Introduction Although there is no Muslim country, at present, which can be called an Islamic economy, in the sense of following, in a strict fashion, the teachings of the Qur'an, the traditions of Prophet Muhammad and the practices of early Muslims, a majority of Muslim consumers would seem to hold to Islamic values and views regarding the disposal of their incomes. The aim of this paper is to throw some light on the effect of this behaviour on optimal consumption of a Muslim individual. The paper is divided into three sections. Section one briefly summarises the economic behaviour of a non‐religious (rational) consumer. Section two discusses the utility function of a Muslim consumer and highlights the differences between this function and that of a non‐Muslim consumer. Section three determines the conditions of optimum consumption of a Muslim consumer.

Details

Humanomics, vol. 7 no. 3
Type: Research Article
ISSN: 0828-8666

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Article
Publication date: 1 April 1995

Said Hallaq

In an Islamic environment, the behavior of the Muslim firm is different from that of the non‐Muslim. The Muslim firm ultimate objective is not only to maximize profit but…

Abstract

In an Islamic environment, the behavior of the Muslim firm is different from that of the non‐Muslim. The Muslim firm ultimate objective is not only to maximize profit but also to enrich his love of hereafter and for achieving (falah) or success by sacrificing part of his profit for the benefit of the Muslim society (according to the degree of faith he possesses). This study aims to answer the following question: How does care for the good of the society influence the Muslim firm decisions? The answer to that question has been answered by formulating an objective function of the Muslim firm and deriving the optimally necessary conditions for maximization.

Details

Humanomics, vol. 11 no. 4
Type: Research Article
ISSN: 0828-8666

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Article
Publication date: 24 October 2021

Nermain Al-Issa and Nathalie Dens

This study aims to understand the impact of religiosity and acculturation to the global consumer culture (AGCC) on Muslims’ perception of luxury values. Prior results on…

Abstract

Purpose

This study aims to understand the impact of religiosity and acculturation to the global consumer culture (AGCC) on Muslims’ perception of luxury values. Prior results on the effect of religion/religiosity on luxury consumption and purchase intentions are inconsistent. Then, while AGCC is argued to affect consumers’ perceptions of luxury values, research in this area is scarce.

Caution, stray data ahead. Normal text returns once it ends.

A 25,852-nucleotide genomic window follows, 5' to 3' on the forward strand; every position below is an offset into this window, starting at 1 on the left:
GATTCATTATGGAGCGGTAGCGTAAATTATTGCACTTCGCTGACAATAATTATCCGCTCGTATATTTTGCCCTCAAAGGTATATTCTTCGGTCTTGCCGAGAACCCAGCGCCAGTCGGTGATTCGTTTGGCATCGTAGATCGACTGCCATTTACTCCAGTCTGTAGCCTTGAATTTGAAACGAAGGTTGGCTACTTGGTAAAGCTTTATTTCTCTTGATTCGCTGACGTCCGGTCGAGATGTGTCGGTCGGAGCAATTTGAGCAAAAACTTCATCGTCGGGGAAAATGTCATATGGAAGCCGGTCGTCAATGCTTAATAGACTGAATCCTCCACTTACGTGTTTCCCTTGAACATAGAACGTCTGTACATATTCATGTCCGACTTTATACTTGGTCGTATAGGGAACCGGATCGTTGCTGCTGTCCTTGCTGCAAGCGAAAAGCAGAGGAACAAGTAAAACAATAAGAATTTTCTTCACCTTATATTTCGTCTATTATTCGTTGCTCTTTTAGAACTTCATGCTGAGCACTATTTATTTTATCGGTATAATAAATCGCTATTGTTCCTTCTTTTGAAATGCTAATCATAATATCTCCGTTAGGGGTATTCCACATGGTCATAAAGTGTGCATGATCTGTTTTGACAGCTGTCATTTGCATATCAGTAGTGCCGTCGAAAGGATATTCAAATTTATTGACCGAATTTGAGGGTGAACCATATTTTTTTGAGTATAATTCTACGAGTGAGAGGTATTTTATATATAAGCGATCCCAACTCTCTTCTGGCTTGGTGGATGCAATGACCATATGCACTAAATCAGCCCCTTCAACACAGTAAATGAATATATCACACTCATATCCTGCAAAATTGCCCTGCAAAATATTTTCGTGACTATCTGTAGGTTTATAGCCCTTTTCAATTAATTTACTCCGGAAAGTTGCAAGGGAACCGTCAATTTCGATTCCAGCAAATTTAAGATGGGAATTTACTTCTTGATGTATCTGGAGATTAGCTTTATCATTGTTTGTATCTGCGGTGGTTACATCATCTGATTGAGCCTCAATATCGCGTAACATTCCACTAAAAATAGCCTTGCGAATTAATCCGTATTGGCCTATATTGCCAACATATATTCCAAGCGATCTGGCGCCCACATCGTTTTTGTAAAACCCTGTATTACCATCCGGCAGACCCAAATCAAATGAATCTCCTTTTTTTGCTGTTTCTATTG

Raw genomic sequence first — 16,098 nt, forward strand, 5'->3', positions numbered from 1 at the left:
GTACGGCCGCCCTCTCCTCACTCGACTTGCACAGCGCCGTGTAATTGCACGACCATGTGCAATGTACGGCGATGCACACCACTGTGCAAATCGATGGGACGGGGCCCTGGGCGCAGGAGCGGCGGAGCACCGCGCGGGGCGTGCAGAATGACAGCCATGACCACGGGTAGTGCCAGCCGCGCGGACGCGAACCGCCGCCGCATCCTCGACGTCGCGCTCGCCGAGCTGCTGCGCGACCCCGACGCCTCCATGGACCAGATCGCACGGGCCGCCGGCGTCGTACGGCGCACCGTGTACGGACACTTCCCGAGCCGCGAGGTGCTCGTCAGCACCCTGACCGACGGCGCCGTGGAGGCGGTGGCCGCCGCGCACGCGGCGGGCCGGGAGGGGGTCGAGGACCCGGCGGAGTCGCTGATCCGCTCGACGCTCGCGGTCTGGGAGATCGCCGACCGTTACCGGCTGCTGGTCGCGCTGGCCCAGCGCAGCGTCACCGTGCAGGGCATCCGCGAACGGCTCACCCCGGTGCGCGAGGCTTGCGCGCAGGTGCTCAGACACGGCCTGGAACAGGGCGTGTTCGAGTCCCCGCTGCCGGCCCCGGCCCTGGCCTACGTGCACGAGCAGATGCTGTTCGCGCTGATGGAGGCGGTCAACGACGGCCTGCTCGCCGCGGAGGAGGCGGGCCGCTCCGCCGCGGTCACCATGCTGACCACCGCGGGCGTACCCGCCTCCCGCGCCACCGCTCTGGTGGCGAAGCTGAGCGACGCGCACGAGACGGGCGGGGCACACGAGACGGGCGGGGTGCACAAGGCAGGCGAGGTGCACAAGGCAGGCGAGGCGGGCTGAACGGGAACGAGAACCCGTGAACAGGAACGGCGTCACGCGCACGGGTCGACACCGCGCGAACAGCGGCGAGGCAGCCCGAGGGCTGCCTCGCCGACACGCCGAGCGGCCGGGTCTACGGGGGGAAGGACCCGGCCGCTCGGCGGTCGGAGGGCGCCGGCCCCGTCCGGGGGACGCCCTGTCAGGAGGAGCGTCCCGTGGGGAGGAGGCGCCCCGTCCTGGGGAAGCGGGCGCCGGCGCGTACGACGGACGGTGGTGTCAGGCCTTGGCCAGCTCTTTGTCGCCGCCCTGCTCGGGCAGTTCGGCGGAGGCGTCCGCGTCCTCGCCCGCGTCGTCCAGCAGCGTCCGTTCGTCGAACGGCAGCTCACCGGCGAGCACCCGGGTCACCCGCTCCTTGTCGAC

Design/methodology/approach

Based on an online questionnaire with 300 Kuwaiti respondents recruited from a paid consumer panel, the authors explore the relations between religiosity and AGGC on the one hand and luxury values on the other through linear regressions.

Findings

Religiosity enhances the perceived extended self, perfectionism, materialistic and sustainable value of luxury. AGCC enhances Muslims’ perception of all luxury values under study. Globalized Muslims mainly perceive luxury as means of self-identification.

Originality/value

The study is the first, to the knowledge, to investigate the impact of religiosity and AGCC on Muslims’ perception of luxury values. The authors propose an integrative set of luxury values that reflect both the social and personal value of luxury. The study focuses on Muslims in Kuwait; a potential luxury market that is under-investigated.

Details

Journal of Islamic Marketing, vol. ahead-of-print no. ahead-of-print
Type: Research Article
ISSN: 1759-0833

Keywords

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Article
Publication date: 4 November 2021

Anubha

The purpose of this study is to examine the role of attitude as a mediator in exploring the Halal cosmetics purchase intention of Indian Muslim women. Various drivers of…

Abstract

Purpose

The purpose of this study is to examine the role of attitude as a mediator in exploring the Halal cosmetics purchase intention of Indian Muslim women. Various drivers of electronic word of mouth (eWOM) (quality, quantity, consistency and quantity) have been tested as antecedents of purchase intention through the lenses of the elaboration likelihood model (ELM).

Design/methodology/approach

The positivist paradigm approach has been used to test the proposed mediation model using structural equation modelling. Responses of 313 Indian Muslim women who read reviews shared on various social media platforms before making any halal cosmetics purchase intention have been used for the final analysis. Mediation was tested using bootstrapping.

Findings

The findings of the study revealed that attitude towards halal cosmetics mediates the relationships of various drivers of eWOM with halal cosmetics purchase intention. However, it was observed that this mediation was partial in the context of eWOM quality, eWOM valence and eWOM consistency. Furthermore, for eWOM quantity, the mediation effect was full as the direct impact of eWOM quality on halal cosmetics purchase intention was not significant but its indirect impact on the latter via attitude was found to be significant.

Research limitations/implications